Using your own talent pool can be a wonderful way for businesses to meet their contingent workforce needs. Direct sourcing is the practice of finding and recruiting talent and then building, nurturing, and drawing from an internal network rather than enlisting a third-party. It’s an increasingly popular (and feasible) option and it has many benefits. Still, there’s one aspect of the practice that businesses must be absolutely sure to get right: risk and compliance!
Benefits of Direct Sourcing
Direct Sourcing allows businesses to place workers on a temporary basis, while keeping the best workers in the pipeline between projects. Building and nurturing an internal network means companies can draw from their own well, so to speak. There is no third party that will ever know a company and its needs better and cutting out the middle man can make the process quicker and more economical.
Risk And Compliance When Direct Sourcing
While finding your own talent and building your own network has many benefits, businesses need to be in position to do it in a way that protects them from liability. It’s not the glamorous part, but one of the most important parts to get right when direct sourcing is anything associated with risk, compliance, and payroll. Mitigating risk requires specialized skills, a great depth of knowledge, and a department with enough bandwidth to understand and follow rules on a state and federal level.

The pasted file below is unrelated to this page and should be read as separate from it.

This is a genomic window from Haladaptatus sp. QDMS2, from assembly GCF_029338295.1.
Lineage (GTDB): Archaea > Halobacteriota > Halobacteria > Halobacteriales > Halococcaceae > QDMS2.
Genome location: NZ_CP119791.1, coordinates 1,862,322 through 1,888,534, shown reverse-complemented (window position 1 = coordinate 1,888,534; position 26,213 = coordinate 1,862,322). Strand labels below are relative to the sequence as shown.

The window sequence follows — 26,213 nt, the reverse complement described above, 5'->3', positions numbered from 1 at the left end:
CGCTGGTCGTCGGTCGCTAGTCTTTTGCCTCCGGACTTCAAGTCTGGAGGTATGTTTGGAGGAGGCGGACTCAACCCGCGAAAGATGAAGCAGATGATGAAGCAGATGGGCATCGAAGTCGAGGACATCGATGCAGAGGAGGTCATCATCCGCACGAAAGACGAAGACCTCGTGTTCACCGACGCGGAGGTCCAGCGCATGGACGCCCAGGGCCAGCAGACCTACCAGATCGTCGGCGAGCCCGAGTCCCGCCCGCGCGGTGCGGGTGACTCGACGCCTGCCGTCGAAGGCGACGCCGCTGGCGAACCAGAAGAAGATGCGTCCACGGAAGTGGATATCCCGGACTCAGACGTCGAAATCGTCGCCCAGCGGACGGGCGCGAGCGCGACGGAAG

What’s at Stake?
You know who’s paying a lot of attention to all things risk and compliance? The government. As such, errors can be incredibly costly. In addition to heavy fines, offending businesses face damage to reputation and loss of resources–both financially and otherwise. The rules around classification and payroll vary from state to state and on a federal level as well. Regulations change frequently as well and hiring organizations must do due diligence to make sure they keep their practices compliant and their businesses in good standing. Any company using direct sourcing simply must also include effective independent contractor classification and payrolling services as a part of its plan.
Does Engaging a Partner Make Sense?
If there are any gaps in knowledge or capacity when it comes to risk compliance, worker classification, and payroll, engaging a partner makes good business sense. In most cases, any company that doesn’t have a specific department to fill these roles will benefit greatly from engaging a partner with the appropriate bandwidth and skills. The best partner will be able to handle every worker type a business employs and will be equipped to handle everything related to risk, compliance, worker classification, and payroll for a contingent workforce.
When direct sourcing talent, many businesses find an Employer of Record (EOR) that takes care of all the administrative details of managing a contingent workforce is an indispensable part of their team.
If you’re considering whether an EOR would be helpful to your business, contact us! This is our jam.